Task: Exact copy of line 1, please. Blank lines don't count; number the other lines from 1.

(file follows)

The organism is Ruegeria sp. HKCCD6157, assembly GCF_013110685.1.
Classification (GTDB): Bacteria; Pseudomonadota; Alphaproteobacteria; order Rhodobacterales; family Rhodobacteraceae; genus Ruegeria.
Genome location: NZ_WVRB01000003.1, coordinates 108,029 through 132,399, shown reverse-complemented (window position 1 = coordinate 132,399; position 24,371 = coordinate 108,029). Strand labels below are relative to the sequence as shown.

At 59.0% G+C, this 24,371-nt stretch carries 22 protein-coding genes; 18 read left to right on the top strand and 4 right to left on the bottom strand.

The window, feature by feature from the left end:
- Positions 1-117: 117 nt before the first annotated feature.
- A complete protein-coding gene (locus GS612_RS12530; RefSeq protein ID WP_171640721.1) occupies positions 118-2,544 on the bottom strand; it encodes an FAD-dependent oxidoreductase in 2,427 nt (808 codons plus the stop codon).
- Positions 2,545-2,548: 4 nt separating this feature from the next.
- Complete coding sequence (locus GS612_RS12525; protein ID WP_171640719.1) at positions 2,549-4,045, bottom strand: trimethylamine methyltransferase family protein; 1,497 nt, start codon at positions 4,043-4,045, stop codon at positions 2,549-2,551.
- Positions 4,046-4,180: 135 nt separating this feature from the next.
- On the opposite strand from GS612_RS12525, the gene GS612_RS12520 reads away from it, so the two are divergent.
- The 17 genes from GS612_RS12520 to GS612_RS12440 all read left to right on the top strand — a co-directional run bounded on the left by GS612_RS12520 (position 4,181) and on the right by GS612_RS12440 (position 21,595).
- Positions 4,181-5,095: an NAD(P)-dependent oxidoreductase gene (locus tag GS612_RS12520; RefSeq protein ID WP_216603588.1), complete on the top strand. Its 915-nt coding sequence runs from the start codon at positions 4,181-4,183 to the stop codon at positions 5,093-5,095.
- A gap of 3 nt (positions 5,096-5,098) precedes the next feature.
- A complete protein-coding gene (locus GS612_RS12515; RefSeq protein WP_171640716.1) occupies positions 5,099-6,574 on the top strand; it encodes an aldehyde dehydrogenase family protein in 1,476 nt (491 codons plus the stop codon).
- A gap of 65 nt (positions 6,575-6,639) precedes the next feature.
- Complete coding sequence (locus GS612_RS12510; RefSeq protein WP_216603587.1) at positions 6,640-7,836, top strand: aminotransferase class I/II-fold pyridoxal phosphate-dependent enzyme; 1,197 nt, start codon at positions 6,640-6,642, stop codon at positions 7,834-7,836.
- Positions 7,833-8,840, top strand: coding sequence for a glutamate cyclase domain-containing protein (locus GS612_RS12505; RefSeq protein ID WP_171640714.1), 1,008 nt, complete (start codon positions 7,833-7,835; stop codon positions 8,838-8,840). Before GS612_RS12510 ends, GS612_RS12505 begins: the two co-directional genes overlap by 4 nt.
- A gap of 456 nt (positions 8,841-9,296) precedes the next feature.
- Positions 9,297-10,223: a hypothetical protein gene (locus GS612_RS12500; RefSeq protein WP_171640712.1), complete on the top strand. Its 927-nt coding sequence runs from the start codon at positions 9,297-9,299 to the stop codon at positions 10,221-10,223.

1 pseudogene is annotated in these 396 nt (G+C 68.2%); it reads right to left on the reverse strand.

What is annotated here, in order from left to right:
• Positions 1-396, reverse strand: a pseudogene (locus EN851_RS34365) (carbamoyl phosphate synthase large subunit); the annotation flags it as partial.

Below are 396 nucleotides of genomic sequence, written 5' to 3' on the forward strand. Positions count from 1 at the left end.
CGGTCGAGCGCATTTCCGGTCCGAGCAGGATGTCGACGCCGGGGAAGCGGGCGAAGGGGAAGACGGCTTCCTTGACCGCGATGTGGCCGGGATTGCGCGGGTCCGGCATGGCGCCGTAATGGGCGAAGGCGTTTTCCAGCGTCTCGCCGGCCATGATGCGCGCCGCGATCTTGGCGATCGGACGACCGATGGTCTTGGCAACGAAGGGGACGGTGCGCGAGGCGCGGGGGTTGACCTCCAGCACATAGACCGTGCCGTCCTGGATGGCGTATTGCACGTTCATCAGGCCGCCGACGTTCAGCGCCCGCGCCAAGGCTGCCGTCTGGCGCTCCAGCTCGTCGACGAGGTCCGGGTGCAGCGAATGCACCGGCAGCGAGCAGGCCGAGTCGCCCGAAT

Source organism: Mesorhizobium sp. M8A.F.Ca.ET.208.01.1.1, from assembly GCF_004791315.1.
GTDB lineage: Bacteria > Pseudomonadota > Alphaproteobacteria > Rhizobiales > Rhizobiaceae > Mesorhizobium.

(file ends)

The organism is Ruegeria sp. HKCCD6157, assembly GCF_013110685.1.